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LAWRIE WILLIAMS: Gold mine output may have peaked – but will it make any difference?

We may indeed have hit peak gold production this year, but if we have will this factor have any impact on the gold price itself?  It may improve sentiment towards investing in the yellow metal  given that the pro-gold commentators will hammer the point in their end-year analyses and in their forward forecasts, but in terms of the gold supply/demand balance (if indeed this is even really relevant in metal price terms – see:With gold little is as it seems), any production downturn is likely to be very small in percentage terms, at least in the initial couple of years.

It may actually be the gold price itself which could be the principal contributor to a production fall – but not necessarily in the manner one would suspect.  Ironically higher gold prices may lead to lower gold output, and vice versa.  Higher gold prices will often encourage miners to work lower grade sections of their orebodies thus prolonging mine life, while lower gold prices may encourage miners who have appropriate flexibility to high grade and thus produce more gold at an unchanged mill throughput.  Indeed if global gold output does not end up turning down slightly in 2016 it will likely be this latter factor which is primarily responsible given the pressures on the miners to lower unit costs and boost, or at least maintain,  profits as gold declined from its 2012 peak.  (One way of lowering unit costs is to boost production by high grading, while maintaining the same operational costs.)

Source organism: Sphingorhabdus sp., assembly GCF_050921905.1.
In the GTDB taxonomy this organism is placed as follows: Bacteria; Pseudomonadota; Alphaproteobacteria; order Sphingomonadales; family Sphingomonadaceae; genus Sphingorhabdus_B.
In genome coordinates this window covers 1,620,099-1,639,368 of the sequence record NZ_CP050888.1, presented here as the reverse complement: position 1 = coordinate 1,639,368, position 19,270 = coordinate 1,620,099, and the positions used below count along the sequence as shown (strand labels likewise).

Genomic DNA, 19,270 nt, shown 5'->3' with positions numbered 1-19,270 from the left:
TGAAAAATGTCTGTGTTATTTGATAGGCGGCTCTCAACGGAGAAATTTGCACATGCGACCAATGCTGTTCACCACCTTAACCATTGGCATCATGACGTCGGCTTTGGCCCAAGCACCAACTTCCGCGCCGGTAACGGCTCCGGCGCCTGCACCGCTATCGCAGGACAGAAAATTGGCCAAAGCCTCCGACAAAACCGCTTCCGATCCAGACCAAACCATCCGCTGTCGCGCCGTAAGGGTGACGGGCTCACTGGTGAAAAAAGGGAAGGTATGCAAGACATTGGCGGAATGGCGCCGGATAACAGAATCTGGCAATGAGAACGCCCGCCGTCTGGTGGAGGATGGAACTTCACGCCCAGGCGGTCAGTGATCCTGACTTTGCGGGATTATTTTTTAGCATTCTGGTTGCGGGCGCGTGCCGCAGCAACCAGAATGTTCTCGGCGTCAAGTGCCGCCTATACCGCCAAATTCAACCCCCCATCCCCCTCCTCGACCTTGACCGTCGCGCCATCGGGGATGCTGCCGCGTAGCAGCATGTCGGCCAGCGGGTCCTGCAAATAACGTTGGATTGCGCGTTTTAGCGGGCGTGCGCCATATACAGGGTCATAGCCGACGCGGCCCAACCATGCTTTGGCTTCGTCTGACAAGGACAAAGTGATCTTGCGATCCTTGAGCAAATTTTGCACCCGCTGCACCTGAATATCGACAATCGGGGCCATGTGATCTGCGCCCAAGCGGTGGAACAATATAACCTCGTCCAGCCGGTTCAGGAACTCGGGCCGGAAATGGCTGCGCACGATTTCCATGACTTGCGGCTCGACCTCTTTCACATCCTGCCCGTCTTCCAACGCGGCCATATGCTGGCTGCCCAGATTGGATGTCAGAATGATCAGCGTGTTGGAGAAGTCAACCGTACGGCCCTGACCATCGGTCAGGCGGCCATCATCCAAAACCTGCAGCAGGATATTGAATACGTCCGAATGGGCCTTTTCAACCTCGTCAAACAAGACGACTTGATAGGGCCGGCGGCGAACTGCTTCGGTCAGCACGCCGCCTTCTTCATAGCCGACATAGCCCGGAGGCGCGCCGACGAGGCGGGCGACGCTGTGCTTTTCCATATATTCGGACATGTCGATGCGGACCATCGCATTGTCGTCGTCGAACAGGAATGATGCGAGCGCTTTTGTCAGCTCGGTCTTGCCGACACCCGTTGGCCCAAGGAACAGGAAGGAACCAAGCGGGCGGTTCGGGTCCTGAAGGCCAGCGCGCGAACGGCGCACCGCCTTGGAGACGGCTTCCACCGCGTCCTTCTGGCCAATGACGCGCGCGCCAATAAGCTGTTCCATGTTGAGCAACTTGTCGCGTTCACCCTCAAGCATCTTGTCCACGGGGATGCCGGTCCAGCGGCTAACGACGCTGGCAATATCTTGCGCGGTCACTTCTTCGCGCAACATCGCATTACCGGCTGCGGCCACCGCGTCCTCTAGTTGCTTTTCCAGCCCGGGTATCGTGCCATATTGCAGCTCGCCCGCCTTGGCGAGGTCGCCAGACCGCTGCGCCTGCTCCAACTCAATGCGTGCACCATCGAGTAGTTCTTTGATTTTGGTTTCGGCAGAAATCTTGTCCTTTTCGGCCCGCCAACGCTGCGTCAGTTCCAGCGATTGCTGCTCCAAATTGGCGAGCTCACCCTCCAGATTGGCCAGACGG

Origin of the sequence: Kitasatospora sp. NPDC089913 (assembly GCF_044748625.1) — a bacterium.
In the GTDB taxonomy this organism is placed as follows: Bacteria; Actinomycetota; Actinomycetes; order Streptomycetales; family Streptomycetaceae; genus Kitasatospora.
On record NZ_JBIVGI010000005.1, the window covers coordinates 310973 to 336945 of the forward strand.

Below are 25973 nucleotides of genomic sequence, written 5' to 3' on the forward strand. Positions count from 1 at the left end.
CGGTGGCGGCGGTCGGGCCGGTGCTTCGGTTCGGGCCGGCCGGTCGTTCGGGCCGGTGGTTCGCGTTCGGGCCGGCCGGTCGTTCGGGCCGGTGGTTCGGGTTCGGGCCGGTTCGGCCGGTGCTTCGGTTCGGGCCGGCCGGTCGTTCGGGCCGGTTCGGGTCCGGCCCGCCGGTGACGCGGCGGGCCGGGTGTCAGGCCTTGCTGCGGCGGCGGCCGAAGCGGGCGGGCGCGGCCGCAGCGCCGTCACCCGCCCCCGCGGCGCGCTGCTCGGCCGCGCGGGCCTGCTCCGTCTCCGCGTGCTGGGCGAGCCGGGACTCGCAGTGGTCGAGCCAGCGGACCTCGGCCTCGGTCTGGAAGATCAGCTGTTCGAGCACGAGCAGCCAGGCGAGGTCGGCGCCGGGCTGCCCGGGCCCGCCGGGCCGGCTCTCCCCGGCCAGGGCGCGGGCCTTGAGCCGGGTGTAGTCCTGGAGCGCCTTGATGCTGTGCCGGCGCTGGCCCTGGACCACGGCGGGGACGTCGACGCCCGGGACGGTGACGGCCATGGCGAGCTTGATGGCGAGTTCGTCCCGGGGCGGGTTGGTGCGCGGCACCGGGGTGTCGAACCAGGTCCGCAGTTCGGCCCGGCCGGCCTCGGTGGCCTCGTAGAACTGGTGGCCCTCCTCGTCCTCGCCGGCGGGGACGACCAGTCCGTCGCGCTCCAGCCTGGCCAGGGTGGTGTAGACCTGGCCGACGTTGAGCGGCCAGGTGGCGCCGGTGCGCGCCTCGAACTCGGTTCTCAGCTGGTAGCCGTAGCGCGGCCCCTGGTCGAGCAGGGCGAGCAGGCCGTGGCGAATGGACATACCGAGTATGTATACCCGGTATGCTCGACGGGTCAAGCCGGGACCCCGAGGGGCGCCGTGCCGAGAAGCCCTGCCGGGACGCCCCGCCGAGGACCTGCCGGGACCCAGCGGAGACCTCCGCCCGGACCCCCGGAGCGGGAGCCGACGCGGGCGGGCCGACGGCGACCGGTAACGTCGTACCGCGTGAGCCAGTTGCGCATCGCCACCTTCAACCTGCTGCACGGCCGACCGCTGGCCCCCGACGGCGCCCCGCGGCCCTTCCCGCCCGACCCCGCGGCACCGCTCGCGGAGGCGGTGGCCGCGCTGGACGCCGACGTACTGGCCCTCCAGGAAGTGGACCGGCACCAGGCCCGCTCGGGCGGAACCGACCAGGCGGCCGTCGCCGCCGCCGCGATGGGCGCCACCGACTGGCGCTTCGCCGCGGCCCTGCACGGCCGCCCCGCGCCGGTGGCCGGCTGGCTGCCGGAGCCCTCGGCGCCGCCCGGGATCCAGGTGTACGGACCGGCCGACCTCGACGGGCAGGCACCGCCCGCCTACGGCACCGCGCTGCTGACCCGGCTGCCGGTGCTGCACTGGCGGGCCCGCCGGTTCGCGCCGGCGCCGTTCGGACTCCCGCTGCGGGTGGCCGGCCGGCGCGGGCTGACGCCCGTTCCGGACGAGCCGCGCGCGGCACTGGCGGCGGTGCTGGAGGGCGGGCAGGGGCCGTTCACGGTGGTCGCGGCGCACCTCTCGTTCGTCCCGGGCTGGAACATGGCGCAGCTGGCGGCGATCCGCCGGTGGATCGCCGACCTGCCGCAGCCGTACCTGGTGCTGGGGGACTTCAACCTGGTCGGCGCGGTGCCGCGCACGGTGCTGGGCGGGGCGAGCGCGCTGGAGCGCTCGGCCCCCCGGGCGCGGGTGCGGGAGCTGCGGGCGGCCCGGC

But one factor stemming from these cost cutting programmes is that the miners have also been cutting exploration, expansions and other capital expenditures which will all have a knock-on effect in the years ahead and if peak gold is not actually with us yet it very certainly will be by the end of the decade.  There have been very few truly major gold finds over the past few years which are necessary to replace aging mines at, or near, the ends of their lives and there has been a general declining grade trend.  There are still some mega undeveloped gold deposits out there – think Pascua Lama, Cerro Casale, Caspiche, KSM, Snowfield etc – but these will all require massive levels of capital expenditure, and are probably uneconomic at current gold prices anyway due to low grades and known and unknown environmental problems.  None of these are likely to be brought into production until well into the next decade – even if there is a substantial gold price increase – and by then it may be too little too late to halt the declining global gold output trend.

Even if some very large gold deposits are found in the near future, with the average lead time from discovery to production 10 years or more, these will have little impact on the global total.- even in the medium to long term.

So, even if we don’t actually see global peak gold output this year, it is definitely coming in the future, and when it does will likely accelerate as more and more elderly mines need to close and new production coming on stream is insufficient to counter the trend.  In answer to the question posed in the title, the fact that global output may be falling a little in the short term is unlikely to make much difference to the gold price performance per se, but as time goes on the size of the likely fall will have an impact – and likely a substantial one, but don’t expect it to yet!

24 Dec 2016 | Categories: Gold

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